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Waspie_Dwarf

Curiosity's First Scoopful of Mars

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Curiosity's First Scoopful of Mars

This video clip shows the first Martian material collected by the scoop on the robotic arm of NASA's Mars Curiosity rover, being vibrated inside the scoop after it was lifted from the ground on Oct. 7, 2012. The clip includes 256 frames from Curiosity's Mast Camera, taken at about eight frames per second, plus interpolated frames to run at actual speed in this 32-frames-per-second version. The scoop was vibrated to discard any overfill. Churning due to vibration also serves to show physical characteristics of the collected material, such as an absence of pebbles. The scoop is 1.8 inches (4.5 centimeters) wide, 2.8 inches (7 centimeters) long.

Credit: NASA/JPL-Caltech/MSSS › Curiosity's mission site

Source: NASA - Multimedia

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Posted (edited)

Damn I will have to wait to get home to check the video out ....

I have high hopes that we will find something " wonderfull " on Mars ( Dave Bowman anyone ? )

Maybe not with the first scoop but as they say .... We have to start some where !

TiP

Edited by tipotep

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I also hope we find something of real importance on Mars to make it worth all the money spent. Just hope it isn't some kind of bacteria that kills us all.

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Just hope it isn't some kind of bacteria that kills us all.

If it's on Mars how is it going to kill us all?

In the highly unlikely event that there is deadly bacteria on Mars wouldn't it be for the best if it was discovered now BEFORE we return samples to the Earth?

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If it's on Mars how is it going to kill us all?

In the highly unlikely event that there is deadly bacteria on Mars wouldn't it be for the best if it was discovered now BEFORE we return samples to the Earth?

I was wondering about his the other day , how are they going to bring the samples back home ?

Do they have a return rocket ??

TiP.

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? return ? :no:

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? return ? :no:

For the samples :tu: Unless they are going to email them back ?

I may have had a man moment ........ Waspie might have been talking about in the future not the samples they are looking at now . :whistle:

TiP.

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I was wondering about his the other day , how are they going to bring the samples back home ?

Do they have a return rocket ??

TiP.

They aren't going to return the samples. There is a reason why Curiosity is also known as the Mars Science Laboratory, it will analyse the samples itself.

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I dont believe that they will find life in a Crater,that has been blasted out eons ago,or due to a volcanic eruption. There may be life on Mars but they are looking in the wrong place.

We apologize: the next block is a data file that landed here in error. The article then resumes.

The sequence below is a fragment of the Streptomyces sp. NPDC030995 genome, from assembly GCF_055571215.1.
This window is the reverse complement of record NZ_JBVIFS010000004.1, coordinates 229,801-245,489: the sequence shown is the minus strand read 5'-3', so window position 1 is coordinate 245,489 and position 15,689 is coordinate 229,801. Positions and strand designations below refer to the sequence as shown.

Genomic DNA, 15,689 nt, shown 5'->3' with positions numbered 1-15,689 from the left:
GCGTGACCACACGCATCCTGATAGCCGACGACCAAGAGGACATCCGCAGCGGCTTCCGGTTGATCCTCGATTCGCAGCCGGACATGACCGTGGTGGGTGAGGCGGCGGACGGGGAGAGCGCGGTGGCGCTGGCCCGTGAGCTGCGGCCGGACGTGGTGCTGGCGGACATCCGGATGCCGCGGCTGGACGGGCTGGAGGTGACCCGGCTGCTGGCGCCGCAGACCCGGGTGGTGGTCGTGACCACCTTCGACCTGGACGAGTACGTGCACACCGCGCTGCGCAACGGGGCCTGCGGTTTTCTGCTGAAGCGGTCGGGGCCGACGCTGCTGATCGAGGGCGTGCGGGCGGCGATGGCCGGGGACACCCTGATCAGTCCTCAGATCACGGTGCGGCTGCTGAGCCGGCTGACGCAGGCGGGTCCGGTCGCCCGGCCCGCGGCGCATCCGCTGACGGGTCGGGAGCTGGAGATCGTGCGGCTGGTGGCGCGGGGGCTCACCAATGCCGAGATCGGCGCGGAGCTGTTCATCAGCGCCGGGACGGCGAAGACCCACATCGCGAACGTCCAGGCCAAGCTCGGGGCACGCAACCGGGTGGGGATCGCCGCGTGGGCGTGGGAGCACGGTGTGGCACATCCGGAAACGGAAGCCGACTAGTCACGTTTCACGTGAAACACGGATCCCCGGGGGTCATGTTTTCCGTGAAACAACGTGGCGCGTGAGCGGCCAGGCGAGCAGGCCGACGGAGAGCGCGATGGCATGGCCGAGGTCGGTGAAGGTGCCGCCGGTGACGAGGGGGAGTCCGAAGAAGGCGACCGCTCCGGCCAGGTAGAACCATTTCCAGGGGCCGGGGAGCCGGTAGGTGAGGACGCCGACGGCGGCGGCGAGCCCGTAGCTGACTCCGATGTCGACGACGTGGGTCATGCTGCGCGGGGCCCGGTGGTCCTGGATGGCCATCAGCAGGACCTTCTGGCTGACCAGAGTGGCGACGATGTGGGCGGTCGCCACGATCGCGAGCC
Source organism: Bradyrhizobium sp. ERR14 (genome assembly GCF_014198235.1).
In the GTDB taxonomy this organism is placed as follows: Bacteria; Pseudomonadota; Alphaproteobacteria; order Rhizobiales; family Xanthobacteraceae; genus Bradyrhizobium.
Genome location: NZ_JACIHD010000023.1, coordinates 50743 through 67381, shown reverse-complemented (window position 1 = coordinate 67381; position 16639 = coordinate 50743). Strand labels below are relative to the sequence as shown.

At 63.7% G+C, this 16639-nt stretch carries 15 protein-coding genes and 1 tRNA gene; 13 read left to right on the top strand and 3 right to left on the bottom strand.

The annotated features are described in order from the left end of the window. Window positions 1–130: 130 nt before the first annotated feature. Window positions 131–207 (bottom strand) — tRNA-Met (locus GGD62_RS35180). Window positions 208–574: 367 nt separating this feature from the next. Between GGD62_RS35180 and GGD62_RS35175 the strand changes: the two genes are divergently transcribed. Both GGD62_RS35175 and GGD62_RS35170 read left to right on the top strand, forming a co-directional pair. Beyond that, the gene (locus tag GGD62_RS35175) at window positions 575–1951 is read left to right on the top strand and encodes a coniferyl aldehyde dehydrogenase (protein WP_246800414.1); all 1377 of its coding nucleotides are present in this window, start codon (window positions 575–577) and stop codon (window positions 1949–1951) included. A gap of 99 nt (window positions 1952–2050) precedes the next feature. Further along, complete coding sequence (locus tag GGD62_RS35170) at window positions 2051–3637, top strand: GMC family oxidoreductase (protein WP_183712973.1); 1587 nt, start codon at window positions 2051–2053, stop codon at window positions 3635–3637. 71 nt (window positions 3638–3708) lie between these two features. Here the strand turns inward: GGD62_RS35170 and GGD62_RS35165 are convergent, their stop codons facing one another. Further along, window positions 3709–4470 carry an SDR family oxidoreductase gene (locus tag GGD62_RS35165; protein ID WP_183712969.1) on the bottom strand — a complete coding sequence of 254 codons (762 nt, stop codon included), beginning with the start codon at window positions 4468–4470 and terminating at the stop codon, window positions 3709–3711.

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do they know what the shiny thing is yet?

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I dont believe that they will find life in a Crater,that has been blasted out eons ago,or due to a volcanic eruption. There may be life on Mars but they are looking in the wrong place.

They are not looking for life on mars. More-so evidence that suggests that there was once life on Mars, or at least the environment to support it.

And we are talking microbial life here ;)

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maybe it will dig up jimmy hoffer , now that would make a good story >>>>>>>>>>>> just kidding ,, RIP JIM

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the images from MSL are just breathtaking.

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They are not looking for life on mars. More-so evidence that suggests that there was once life on Mars, or at least the environment to support it.

And we are talking microbial life here ;)

ok Oz,microbes or whatever,I wouldnt expect them to find a fossil, or some other Martian creature ,but to examine a crater blasted out long ago doesnt look right to me,because an impact would cause everything to be atomised by the heat generated, within that area,and nothing would be left alive or dead.So once they've convinced themselves that there's nothing there, they might move on to somewhere like a dry river bed,which could be more successfull.I would like to see something positive come out of this.

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are there any 'caves' on mars?

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ok Oz,microbes or whatever,I wouldnt expect them to find a fossil, or some other Martian creature ,but to examine a crater blasted out long ago doesnt look right to me,because an impact would cause everything to be atomised by the heat generated, within that area,and nothing would be left alive or dead.So once they've convinced themselves that there's nothing there, they might move on to somewhere like a dry river bed,which could be more successfull.I would like to see something positive come out of this.

Actually the very reason they are in a crater is because it is a hole that has been blasted in the ground. If you want to look back in geological time you can not do it by looking at the top few centimetres of soil.

By examining the walls or central peak of the crater you can examine ancient rock layers and determine the conditions on Mars in the past.